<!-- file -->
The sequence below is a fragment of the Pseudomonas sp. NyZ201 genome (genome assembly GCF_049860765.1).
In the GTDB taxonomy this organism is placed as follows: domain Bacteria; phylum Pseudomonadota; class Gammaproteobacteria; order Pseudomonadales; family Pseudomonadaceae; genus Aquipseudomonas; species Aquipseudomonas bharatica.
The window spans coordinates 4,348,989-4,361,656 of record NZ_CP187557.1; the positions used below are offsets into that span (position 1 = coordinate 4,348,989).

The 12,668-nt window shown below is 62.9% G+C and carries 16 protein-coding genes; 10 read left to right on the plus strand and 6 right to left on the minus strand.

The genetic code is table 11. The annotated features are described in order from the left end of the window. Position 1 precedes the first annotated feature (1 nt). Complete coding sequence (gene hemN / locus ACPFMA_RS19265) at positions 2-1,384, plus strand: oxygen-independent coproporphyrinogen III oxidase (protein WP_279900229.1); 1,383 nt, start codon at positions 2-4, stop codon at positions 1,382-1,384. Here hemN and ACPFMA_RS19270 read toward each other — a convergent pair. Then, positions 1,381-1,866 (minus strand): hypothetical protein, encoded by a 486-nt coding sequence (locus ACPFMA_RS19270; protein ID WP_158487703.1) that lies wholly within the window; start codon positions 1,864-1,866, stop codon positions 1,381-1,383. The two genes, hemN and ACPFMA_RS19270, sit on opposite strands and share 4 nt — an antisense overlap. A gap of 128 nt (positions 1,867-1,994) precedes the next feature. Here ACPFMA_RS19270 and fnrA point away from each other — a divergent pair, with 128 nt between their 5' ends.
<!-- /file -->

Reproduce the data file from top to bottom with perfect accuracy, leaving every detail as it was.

The sequence below is a fragment of the Pseudomonas sp. NyZ201 genome (genome assembly GCF_049860765.1).
In the GTDB taxonomy this organism is placed as follows: domain Bacteria; phylum Pseudomonadota; class Gammaproteobacteria; order Pseudomonadales; family Pseudomonadaceae; genus Aquipseudomonas; species Aquipseudomonas bharatica.
The window spans coordinates 4,348,989-4,361,656 of record NZ_CP187557.1; the positions used below are offsets into that span (position 1 = coordinate 4,348,989).

The 12,668-nt window shown below is 62.9% G+C and carries 16 protein-coding genes; 10 read left to right on the plus strand and 6 right to left on the minus strand.

The genetic code is table 11. The annotated features are described in order from the left end of the window. Position 1 precedes the first annotated feature (1 nt). Complete coding sequence (gene hemN / locus ACPFMA_RS19265) at positions 2-1,384, plus strand: oxygen-independent coproporphyrinogen III oxidase (protein WP_279900229.1); 1,383 nt, start codon at positions 2-4, stop codon at positions 1,382-1,384. Here hemN and ACPFMA_RS19270 read toward each other — a convergent pair. Then, positions 1,381-1,866 (minus strand): hypothetical protein, encoded by a 486-nt coding sequence (locus ACPFMA_RS19270; protein ID WP_158487703.1) that lies wholly within the window; start codon positions 1,864-1,866, stop codon positions 1,381-1,383. The two genes, hemN and ACPFMA_RS19270, sit on opposite strands and share 4 nt — an antisense overlap. A gap of 128 nt (positions 1,867-1,994) precedes the next feature. Here ACPFMA_RS19270 and fnrA point away from each other — a divergent pair, with 128 nt between their 5' ends.